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Whether you love it or hate it, Twitter can be a valuable tool to send traffic to your site. But how do you know if all that time spent tweeting is worth it? You can look at your Google Analytics and see some referral traffic coming from, but there’s much more to the story.

Twitter user’s typically send and receive their tweets from an application on their desktop or smart phone. However, if you tweet a link to your site and someone clicks on that link from within one of the popular desktop apps such as Twhirl, Tweetdeck or Twitterific, it will show up in your analytics as a direct visit – no referral data.

How can you track the number of people that visit your site from links that you send out via Twitter? Enter the world of URL shorteners. You’re most likely already aware of URL shortnening services, like TinyURL,,, Snurl, and there are many more out there. Essentially, what they do is take your long URL and compress it into a shorter version. This is particularly important for Twitter, where you only have 140 characters per tweet. The short URL just redirects to the page with the long URL.

A number of URL shorteners also have elaborate features that let you track key stats – like how many people clicked through. It’s really simple to use to track your Twitter Click Through (TCT) rate. Before you tweet a link to your latest blog post, use to shorten the URL, then copy and paste the new, shortened URL in your tweet and send it on. is thoughtful enough to use a 301 redirect, which means that when search engines find links to the short URLs, they’ll credit those links to the long URL – your page. Don’t forget, links weigh heavily on how high your page and site rank in the search engines.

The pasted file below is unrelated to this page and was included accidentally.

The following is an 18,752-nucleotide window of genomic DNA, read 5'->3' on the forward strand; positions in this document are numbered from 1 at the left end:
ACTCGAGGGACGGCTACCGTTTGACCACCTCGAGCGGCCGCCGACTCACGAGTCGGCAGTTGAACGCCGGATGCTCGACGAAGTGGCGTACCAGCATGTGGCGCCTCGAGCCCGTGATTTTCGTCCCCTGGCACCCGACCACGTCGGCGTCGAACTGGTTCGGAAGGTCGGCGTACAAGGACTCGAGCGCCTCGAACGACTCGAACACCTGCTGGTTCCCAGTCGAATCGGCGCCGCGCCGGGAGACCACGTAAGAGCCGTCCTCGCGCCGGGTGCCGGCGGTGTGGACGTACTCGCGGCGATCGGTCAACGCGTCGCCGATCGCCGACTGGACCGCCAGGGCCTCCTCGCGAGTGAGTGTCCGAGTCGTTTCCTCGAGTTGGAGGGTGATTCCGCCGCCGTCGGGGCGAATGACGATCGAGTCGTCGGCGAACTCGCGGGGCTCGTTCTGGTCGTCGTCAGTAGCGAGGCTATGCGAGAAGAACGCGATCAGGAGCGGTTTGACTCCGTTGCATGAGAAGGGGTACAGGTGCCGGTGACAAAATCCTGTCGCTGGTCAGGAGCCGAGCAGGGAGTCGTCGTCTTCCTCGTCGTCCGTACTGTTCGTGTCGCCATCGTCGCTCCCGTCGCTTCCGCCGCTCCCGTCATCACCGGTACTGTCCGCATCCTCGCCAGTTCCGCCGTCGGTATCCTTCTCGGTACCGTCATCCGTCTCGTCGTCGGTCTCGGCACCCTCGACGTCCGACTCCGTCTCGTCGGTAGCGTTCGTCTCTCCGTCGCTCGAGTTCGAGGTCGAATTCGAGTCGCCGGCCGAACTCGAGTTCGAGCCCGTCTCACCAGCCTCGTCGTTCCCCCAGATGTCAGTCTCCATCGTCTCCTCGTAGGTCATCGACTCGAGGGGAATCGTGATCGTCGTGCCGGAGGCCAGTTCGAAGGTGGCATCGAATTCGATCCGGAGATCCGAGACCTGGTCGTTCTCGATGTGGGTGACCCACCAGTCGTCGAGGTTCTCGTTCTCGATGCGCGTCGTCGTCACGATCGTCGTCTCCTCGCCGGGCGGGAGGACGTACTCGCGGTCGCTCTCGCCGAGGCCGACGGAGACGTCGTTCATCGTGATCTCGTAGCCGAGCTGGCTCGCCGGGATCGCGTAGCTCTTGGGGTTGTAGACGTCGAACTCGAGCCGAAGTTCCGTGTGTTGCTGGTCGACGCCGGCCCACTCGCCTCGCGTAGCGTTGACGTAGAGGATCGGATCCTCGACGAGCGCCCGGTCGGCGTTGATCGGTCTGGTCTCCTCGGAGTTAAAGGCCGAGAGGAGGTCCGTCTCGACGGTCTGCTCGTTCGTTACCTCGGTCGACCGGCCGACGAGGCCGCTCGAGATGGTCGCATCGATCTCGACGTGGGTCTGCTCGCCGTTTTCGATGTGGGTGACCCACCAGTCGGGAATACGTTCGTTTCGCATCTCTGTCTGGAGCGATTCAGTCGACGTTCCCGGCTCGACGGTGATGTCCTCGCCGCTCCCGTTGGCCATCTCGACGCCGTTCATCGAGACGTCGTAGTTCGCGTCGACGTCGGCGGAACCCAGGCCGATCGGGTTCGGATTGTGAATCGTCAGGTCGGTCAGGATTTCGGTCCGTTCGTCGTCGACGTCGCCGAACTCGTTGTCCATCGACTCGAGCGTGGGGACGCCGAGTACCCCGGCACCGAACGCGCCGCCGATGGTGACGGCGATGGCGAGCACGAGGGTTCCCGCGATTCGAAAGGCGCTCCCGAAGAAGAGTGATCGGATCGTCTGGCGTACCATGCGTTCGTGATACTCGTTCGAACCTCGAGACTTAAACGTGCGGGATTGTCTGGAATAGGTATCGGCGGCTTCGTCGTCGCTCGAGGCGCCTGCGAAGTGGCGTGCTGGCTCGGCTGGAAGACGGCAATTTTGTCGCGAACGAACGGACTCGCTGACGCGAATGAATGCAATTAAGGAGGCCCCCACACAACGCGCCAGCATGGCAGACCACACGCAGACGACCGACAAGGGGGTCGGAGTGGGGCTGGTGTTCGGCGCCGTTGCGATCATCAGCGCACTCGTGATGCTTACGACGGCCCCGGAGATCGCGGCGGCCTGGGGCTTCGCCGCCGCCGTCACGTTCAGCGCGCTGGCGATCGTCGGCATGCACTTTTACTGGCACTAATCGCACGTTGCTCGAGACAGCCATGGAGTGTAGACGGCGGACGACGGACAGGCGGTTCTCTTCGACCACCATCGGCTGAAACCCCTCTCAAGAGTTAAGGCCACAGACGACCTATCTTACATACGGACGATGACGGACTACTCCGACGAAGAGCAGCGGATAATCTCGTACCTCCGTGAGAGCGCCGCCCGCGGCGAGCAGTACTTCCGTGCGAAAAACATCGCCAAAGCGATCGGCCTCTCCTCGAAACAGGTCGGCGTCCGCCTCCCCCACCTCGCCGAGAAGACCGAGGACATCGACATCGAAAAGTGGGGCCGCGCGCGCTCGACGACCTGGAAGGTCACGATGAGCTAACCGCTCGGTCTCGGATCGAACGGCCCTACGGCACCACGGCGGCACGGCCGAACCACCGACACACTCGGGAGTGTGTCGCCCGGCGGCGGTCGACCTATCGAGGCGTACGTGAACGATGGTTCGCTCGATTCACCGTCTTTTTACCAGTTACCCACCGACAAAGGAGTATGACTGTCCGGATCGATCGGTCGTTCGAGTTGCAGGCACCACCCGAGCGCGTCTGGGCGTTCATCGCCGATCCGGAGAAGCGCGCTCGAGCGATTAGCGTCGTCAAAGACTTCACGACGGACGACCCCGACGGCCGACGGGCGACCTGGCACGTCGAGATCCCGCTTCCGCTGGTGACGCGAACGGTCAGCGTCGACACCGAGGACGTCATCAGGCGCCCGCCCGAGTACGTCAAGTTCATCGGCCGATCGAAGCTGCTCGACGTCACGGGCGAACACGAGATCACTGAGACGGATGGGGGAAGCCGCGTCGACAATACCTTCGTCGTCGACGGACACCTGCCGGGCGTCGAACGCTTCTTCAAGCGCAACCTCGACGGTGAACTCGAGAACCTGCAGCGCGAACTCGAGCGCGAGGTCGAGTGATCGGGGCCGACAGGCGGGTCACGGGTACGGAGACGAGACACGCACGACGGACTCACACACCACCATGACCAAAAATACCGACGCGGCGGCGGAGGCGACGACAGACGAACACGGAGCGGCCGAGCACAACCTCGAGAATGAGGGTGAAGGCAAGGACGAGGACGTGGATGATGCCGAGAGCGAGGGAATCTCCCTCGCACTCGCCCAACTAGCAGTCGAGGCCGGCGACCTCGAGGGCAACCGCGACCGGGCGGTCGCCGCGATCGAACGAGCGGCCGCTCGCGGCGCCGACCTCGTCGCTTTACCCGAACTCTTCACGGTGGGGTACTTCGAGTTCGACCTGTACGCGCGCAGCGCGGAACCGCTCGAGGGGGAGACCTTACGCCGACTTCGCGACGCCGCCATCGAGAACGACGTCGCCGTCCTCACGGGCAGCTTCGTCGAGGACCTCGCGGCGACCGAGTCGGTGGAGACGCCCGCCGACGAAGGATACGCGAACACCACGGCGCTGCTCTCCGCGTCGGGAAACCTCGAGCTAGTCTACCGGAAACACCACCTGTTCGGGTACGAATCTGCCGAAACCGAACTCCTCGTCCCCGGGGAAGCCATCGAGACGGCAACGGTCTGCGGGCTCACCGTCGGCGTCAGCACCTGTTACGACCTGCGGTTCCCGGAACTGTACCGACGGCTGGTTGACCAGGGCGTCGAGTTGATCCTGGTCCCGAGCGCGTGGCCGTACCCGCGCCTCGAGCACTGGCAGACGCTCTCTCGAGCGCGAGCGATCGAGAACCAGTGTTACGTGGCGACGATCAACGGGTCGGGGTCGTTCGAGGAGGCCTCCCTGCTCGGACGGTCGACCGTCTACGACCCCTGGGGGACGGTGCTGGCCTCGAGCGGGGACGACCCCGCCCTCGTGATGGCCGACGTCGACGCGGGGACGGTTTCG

In addition, gives some great information on traffic to your shortened URL, such as:

Location (country) of the person clicking on your shortened URL

Number of times your shortened URL was clicked on

Number of times other shortened versions of the same page were clicked on

Watch in (near) real time as people click on your link

Referring sites/applications from which your shortened URL was clicked

Conversations – the tweets that include your link

You can also get access to additional features when you create an account with It takes about 30 seconds and only requires a user name, email and password. One of these elements is  a detailed history. tracks your shortened URLs and the data about them. They also show you how many clicks (across all shortened links) you’ve had in the past week and your most clicked links in the past hour. You can get information (traffic, referrers, locations, conversations) about any link simply by taking the short URL and adding a “+” at the end (minus the quotes).

If you were so inclined, you could use to track how effective your competitors are at leveraging social media and see if specific campaigns they are running are having success. Or you can compare your own campaigns to theirs to see how you stack up.  Just take their URLs and add the “+”. Viola! You can see how many clicks they’ve received, how many people have retweeted or shared the short URL and the conversations surrounding the link.

This useful information is terrific, but it’s limited to the people who use to shorten their links. While is one of the most used shorteners, there’s definitely no shortage of options –,, tinyurl,,,, etc.

Furthermore, just because someone uses to shorten their links, doesn’t indicate that they’re a registered user. Many apps (TweetDeck, twitterfeed, etc.) integrate to shorten links. This means you won’t be able to ascertain a person’s influence as easily through


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